Discussions about, and popular understandings of, American Jews often belie the true diversity of the US’s community, as is evinced in Once We Were Slaves. Laura Arnold Leibman’s biography traces a preeminent American Jewish family to its roots, which are Sephardic, Black, and Caribbean.
Though they were born into slavery, with one parent on each side of the divide, Isaac and Sarah Brandon edged into Barbados society, were manumitted into freedom, traveled to Suriname, and converted in a Portuguese synagogue. Later, Sarah accompanied her father to London, remaking herself as a Jewish heiress and marrying into a merchant family. She arrived in New York as a respected member of the Jewish community.
For a while, Isaac remained in Barbados, working to eke out equality for Jews of color in its society. When these efforts failed, he, too, made his way north, where he partnered with his brother-in-law in business and became a full synagogue member. Still, he returned to the Barbados community that had rejected him in his youth later in his life.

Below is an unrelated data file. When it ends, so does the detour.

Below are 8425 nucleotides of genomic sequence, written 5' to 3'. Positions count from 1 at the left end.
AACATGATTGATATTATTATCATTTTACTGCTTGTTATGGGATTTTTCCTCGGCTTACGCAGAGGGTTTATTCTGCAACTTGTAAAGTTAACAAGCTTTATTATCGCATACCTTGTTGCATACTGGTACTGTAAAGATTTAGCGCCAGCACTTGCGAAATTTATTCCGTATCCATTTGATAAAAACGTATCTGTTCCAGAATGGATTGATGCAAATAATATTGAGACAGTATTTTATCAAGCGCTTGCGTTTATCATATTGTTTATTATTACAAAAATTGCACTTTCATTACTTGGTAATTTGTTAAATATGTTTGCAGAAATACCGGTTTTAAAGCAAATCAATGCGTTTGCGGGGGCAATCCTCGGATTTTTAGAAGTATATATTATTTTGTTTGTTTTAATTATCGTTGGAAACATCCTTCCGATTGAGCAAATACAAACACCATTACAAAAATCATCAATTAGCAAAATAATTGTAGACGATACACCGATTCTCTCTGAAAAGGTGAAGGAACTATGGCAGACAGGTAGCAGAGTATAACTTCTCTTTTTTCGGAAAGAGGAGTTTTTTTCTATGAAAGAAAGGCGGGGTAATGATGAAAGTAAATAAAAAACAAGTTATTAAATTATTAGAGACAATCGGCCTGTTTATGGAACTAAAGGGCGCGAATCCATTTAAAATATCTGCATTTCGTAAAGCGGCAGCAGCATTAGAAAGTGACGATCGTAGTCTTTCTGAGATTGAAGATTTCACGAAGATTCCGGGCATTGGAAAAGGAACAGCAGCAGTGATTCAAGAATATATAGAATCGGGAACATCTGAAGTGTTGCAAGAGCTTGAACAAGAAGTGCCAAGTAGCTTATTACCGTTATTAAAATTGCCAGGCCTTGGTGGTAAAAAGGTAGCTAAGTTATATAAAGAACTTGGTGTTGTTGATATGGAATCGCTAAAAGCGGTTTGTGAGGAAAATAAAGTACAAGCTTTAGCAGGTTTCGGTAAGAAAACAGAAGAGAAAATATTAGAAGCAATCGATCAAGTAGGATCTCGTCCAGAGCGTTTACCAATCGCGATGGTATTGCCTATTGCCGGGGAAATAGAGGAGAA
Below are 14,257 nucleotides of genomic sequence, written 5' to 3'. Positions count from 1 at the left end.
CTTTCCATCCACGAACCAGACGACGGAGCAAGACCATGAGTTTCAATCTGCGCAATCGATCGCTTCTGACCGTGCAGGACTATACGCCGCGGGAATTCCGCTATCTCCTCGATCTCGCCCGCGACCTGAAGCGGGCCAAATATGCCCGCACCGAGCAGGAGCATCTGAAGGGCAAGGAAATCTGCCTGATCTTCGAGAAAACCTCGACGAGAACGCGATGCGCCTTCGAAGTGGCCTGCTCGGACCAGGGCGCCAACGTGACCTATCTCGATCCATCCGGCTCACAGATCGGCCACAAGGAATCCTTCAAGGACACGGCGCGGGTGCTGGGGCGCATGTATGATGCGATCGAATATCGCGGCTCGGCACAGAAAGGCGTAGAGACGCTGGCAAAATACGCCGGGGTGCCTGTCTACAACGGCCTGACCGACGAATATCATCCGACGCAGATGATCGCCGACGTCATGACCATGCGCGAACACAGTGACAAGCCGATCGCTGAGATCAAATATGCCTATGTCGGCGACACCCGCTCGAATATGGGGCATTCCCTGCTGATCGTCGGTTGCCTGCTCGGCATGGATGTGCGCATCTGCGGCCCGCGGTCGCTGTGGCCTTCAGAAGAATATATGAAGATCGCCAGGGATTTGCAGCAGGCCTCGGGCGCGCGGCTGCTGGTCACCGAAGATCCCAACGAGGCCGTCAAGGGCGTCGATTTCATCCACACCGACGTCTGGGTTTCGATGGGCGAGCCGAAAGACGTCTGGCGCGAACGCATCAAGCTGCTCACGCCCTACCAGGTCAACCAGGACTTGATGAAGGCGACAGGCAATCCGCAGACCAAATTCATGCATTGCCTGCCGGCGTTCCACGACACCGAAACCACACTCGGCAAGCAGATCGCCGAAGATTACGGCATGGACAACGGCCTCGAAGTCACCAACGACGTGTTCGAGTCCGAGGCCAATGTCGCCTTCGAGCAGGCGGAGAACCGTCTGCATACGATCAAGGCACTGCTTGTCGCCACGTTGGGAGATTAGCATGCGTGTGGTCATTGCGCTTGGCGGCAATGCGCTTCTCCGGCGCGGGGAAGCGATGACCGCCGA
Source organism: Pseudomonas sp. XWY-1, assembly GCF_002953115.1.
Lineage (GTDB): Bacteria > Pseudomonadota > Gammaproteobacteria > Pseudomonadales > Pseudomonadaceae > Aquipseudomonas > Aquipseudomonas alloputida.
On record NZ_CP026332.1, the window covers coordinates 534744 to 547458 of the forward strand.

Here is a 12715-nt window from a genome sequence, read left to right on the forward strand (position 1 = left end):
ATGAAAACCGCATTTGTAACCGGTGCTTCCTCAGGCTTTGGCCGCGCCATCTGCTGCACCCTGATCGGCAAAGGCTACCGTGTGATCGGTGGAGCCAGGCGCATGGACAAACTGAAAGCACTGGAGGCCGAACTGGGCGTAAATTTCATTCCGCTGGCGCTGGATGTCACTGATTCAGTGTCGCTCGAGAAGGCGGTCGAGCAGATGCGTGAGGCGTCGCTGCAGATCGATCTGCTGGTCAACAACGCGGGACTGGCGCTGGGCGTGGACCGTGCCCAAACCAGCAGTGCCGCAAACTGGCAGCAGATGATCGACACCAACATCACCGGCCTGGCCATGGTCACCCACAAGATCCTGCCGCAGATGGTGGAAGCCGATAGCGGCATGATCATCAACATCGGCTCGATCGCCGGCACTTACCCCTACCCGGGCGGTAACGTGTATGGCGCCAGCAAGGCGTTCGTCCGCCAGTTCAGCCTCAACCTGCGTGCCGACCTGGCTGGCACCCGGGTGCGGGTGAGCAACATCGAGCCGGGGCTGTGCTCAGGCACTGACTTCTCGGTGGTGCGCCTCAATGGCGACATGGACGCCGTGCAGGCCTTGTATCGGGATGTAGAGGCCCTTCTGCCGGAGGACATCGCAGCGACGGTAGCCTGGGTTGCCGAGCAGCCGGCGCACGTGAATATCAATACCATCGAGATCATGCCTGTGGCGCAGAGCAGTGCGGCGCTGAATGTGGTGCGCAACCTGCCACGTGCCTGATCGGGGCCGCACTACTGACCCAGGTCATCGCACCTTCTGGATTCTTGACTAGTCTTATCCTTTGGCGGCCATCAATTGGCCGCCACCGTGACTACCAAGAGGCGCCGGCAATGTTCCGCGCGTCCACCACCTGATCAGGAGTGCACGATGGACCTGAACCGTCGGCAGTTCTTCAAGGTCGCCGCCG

These are the bones of their story; as Leibman’s text shows, the particulars are more complex. Her accounts of racially motivated tiffs and restrictions within Caribbean, South American, and early US Jewish communities include bitter battles and pettiness aplenty, showing how many nuances the Brandons had to navigate to achieve acceptance among their peers. Traversing the line between slave and free also led to oddities of inheritance: at one point, the siblings were willed their still enslaved great-grandmother.
Though undeniably academic, Once We Were Slaves is an engaging work of historical scholarship that follows a family through its rises and collapses of fortune and, in the process, strips away damaging misconceptions about the homogeneity of America’s Jewish community.
Michelle Anne Schingler
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